Research Guides

Research Metrics

Overview

Author-level metrics attempt to quantify an author's impact, by analyzing (in different ways and over different amounts of time) how frequently their articles are cited.

Pros: These metrics can give a more holistic idea of author impact, across different journal titles.

Cons: These metrics are biased toward more prolific and more established authors. They also are not generalizable across disciplines.

Google Scholar: My Citations

Google Scholar Citations is available at: http://scholar.google.com/citations

It has the following features:

  • Authors can track their own publications (tracking of other authors' works is only possible if they have a profile). 
  • The types of metrics utilized are a simple citation count, h-index, and i10-index.
  • Set up automatic updates to the citation metrics.
  • Manually update your profile.
  • View information on citations for other authors by doing a search for them in Google Scholar and the scholarly metrics information will be listed under the citation information.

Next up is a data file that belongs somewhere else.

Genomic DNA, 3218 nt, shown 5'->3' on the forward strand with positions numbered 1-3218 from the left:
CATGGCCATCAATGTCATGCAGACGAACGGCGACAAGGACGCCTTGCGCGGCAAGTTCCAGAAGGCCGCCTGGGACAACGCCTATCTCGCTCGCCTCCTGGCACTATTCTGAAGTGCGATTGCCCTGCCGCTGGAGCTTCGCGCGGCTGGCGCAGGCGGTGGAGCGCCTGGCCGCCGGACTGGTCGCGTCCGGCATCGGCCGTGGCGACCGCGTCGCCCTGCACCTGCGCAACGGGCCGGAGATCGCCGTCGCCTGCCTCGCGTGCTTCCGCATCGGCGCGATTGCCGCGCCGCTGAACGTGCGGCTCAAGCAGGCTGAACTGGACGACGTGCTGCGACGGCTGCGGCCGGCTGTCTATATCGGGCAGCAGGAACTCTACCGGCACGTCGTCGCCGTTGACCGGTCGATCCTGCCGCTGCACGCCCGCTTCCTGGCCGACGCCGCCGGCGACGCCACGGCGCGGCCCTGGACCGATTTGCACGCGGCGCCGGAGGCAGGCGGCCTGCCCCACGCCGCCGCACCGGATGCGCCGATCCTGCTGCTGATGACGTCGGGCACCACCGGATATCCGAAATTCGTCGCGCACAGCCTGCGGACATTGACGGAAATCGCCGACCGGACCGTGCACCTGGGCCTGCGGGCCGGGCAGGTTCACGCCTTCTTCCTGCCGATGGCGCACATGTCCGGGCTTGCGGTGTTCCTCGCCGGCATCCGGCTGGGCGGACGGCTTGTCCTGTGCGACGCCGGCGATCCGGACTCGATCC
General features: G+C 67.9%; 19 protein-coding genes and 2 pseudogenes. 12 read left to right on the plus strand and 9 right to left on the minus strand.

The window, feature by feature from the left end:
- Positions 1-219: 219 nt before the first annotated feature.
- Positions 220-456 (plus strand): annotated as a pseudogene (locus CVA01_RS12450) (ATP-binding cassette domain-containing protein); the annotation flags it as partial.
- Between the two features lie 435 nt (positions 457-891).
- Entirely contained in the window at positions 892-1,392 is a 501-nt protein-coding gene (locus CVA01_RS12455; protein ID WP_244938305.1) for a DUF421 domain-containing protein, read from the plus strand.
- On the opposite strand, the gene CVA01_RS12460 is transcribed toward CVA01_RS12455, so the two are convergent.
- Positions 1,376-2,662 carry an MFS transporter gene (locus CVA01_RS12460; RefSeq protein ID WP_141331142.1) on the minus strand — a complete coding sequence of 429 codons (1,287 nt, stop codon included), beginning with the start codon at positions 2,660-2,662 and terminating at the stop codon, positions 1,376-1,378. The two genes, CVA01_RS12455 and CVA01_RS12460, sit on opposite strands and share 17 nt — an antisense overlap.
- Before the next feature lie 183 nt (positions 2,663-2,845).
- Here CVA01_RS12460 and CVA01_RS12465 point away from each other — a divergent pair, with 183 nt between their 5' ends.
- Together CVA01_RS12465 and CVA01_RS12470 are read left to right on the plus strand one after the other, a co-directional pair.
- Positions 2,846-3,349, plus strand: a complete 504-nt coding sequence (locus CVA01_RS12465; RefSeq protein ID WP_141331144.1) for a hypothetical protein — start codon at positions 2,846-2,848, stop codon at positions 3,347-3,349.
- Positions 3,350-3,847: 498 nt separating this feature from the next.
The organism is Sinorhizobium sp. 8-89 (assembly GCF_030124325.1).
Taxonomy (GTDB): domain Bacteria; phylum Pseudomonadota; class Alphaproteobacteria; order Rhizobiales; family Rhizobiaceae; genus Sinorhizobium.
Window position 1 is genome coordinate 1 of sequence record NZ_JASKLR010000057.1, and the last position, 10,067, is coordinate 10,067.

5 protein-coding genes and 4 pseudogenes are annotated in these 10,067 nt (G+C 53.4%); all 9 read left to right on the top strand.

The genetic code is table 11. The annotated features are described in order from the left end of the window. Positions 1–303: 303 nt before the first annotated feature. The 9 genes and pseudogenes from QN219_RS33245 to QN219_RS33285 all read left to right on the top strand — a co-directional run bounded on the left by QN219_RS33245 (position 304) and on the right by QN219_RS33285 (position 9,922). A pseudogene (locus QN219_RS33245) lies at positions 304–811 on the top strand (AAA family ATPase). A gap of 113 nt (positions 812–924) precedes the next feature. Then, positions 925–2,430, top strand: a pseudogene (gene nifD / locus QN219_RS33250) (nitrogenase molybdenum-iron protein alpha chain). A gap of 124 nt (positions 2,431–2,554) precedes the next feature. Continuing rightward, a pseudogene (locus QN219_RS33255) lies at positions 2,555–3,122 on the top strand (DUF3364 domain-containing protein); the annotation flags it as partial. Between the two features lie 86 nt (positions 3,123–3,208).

The h-index is the primary author-level metric. It represents the number of articles published by an author that have been cited h times or more. For example, an author with an h-index of 15 has published 15 articles that have been cited 15 times or more.

Web of Science: Essential Science Indicators

Essential Science Indicators is available through the "Additional Tools" tab of the Web of Science interface. It offers these features:

  • Citation Rankings for scientists, institutions, countries, and journals.
  • Most Cited Papers, has "highly cited" from the past 10 years and "hot papers" from the past 2 years.
  • Citation Analysis is offered on "baselines" (including averages per field, percentiles, and field rankings) and "research fronts."

ORCID

An ORCID identifier (free, requires registration) provides a persistent, numerical identifier for authors, and allows them to identify, definitively, their works. ORCID identifiers are particularly helpful for authors with extremely common names, or names from languages with writing systems that are not Latin-based.